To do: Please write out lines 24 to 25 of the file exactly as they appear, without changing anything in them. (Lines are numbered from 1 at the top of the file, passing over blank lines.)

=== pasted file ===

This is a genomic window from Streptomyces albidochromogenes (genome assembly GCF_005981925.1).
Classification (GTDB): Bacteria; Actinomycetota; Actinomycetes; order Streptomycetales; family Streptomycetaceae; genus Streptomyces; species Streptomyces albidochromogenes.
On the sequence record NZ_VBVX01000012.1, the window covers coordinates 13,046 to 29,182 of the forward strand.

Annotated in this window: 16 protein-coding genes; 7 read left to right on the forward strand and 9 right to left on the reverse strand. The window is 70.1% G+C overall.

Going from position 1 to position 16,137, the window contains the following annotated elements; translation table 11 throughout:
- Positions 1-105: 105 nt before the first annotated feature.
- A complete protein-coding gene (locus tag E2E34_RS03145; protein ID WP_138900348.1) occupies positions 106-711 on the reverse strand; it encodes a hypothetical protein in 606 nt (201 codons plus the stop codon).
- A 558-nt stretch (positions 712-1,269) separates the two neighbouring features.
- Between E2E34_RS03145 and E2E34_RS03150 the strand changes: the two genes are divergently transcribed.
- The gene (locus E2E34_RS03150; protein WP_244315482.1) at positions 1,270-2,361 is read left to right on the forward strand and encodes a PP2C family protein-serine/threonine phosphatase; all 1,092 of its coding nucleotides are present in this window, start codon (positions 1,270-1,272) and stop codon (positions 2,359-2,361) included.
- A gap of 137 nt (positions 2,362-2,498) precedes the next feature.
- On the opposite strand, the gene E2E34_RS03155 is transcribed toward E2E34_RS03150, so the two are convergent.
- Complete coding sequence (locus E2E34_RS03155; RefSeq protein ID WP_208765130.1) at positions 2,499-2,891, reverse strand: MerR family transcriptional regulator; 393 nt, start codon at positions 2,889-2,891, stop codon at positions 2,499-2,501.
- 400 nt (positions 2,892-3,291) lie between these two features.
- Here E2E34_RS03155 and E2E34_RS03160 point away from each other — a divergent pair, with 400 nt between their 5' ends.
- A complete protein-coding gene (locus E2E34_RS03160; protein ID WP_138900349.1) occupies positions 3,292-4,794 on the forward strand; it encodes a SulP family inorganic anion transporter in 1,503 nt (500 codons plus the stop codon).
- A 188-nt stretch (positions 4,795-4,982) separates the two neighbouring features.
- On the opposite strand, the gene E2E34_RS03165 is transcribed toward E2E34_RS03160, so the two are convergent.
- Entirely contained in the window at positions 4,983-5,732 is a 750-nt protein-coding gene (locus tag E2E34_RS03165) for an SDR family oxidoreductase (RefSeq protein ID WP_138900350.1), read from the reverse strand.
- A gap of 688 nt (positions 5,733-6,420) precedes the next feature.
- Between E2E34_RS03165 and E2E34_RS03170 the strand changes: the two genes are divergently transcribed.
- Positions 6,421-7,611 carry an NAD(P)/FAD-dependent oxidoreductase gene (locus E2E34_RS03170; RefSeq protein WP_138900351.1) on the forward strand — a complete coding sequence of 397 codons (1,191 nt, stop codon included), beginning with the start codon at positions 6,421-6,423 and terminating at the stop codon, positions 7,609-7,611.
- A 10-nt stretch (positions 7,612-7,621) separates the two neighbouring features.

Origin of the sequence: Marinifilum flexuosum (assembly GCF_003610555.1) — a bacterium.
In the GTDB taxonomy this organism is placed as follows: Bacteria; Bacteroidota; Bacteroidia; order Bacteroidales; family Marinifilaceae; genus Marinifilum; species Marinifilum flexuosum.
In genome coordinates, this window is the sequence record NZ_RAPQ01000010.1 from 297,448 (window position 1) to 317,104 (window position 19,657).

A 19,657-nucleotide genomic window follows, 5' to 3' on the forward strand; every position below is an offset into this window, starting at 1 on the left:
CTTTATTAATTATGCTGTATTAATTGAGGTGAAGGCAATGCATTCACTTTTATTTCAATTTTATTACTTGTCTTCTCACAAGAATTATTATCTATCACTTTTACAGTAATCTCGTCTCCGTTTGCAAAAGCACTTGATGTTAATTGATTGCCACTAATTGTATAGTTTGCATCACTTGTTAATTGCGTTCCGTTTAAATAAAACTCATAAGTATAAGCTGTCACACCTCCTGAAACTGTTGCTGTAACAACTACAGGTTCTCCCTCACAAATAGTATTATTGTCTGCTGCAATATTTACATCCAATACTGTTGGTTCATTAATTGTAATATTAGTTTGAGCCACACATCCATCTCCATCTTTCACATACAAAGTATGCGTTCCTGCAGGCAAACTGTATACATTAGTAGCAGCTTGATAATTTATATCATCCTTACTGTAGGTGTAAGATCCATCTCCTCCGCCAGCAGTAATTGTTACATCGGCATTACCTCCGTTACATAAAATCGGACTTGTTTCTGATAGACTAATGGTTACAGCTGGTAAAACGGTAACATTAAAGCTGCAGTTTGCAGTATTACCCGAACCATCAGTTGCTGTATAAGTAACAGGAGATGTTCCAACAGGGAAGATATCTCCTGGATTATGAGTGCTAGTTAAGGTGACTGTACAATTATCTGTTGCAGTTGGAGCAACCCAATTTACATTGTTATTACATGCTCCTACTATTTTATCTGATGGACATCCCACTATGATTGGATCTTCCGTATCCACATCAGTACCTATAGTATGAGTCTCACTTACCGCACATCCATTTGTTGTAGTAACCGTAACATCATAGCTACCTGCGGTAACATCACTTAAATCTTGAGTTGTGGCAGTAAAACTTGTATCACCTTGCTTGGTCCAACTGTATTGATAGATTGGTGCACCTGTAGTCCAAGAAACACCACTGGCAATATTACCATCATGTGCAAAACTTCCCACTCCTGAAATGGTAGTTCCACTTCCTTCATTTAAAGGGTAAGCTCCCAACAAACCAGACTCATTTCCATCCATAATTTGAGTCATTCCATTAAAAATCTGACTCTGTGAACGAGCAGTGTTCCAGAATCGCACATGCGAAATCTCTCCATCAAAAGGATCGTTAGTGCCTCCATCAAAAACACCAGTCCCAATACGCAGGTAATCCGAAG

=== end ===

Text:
Origin of the sequence: Marinifilum flexuosum (assembly GCF_003610555.1) — a bacterium.
In the GTDB taxonomy this organism is placed as follows: Bacteria; Bacteroidota; Bacteroidia; order Bacteroidales; family Marinifilaceae; genus Marinifilum; species Marinifilum flexuosum.